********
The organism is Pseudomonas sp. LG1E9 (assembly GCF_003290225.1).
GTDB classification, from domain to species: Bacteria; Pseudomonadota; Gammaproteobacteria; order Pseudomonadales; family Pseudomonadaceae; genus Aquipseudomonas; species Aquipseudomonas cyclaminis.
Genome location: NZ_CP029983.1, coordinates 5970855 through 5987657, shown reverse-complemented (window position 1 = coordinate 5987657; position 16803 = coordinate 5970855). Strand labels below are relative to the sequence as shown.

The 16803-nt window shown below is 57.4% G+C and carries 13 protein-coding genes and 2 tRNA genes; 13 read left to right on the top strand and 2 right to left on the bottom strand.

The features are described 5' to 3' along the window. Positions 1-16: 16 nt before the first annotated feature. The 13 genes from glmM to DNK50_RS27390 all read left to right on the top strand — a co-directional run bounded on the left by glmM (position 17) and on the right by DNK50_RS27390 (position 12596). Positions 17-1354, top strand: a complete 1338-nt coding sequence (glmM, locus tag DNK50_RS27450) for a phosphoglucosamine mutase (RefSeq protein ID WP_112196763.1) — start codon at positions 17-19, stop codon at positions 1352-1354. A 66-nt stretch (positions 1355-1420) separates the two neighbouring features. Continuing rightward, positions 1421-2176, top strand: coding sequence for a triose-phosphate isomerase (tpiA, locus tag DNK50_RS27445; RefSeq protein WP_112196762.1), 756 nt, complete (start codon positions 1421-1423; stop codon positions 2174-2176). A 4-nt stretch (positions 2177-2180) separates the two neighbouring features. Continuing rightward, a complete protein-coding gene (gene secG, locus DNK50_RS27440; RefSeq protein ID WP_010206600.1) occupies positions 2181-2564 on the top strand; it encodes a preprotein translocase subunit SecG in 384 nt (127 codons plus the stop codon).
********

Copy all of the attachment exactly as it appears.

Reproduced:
The organism is Pseudomonas sp. LG1E9 (assembly GCF_003290225.1).
GTDB classification, from domain to species: Bacteria; Pseudomonadota; Gammaproteobacteria; order Pseudomonadales; family Pseudomonadaceae; genus Aquipseudomonas; species Aquipseudomonas cyclaminis.
Genome location: NZ_CP029983.1, coordinates 5970855 through 5987657, shown reverse-complemented (window position 1 = coordinate 5987657; position 16803 = coordinate 5970855). Strand labels below are relative to the sequence as shown.

The 16803-nt window shown below is 57.4% G+C and carries 13 protein-coding genes and 2 tRNA genes; 13 read left to right on the top strand and 2 right to left on the bottom strand.

The features are described 5' to 3' along the window. Positions 1-16: 16 nt before the first annotated feature. The 13 genes from glmM to DNK50_RS27390 all read left to right on the top strand — a co-directional run bounded on the left by glmM (position 17) and on the right by DNK50_RS27390 (position 12596). Positions 17-1354, top strand: a complete 1338-nt coding sequence (glmM, locus tag DNK50_RS27450) for a phosphoglucosamine mutase (RefSeq protein ID WP_112196763.1) — start codon at positions 17-19, stop codon at positions 1352-1354. A 66-nt stretch (positions 1355-1420) separates the two neighbouring features. Continuing rightward, positions 1421-2176, top strand: coding sequence for a triose-phosphate isomerase (tpiA, locus tag DNK50_RS27445; RefSeq protein WP_112196762.1), 756 nt, complete (start codon positions 1421-1423; stop codon positions 2174-2176). A 4-nt stretch (positions 2177-2180) separates the two neighbouring features. Continuing rightward, a complete protein-coding gene (gene secG, locus DNK50_RS27440; RefSeq protein ID WP_010206600.1) occupies positions 2181-2564 on the top strand; it encodes a preprotein translocase subunit SecG in 384 nt (127 codons plus the stop codon).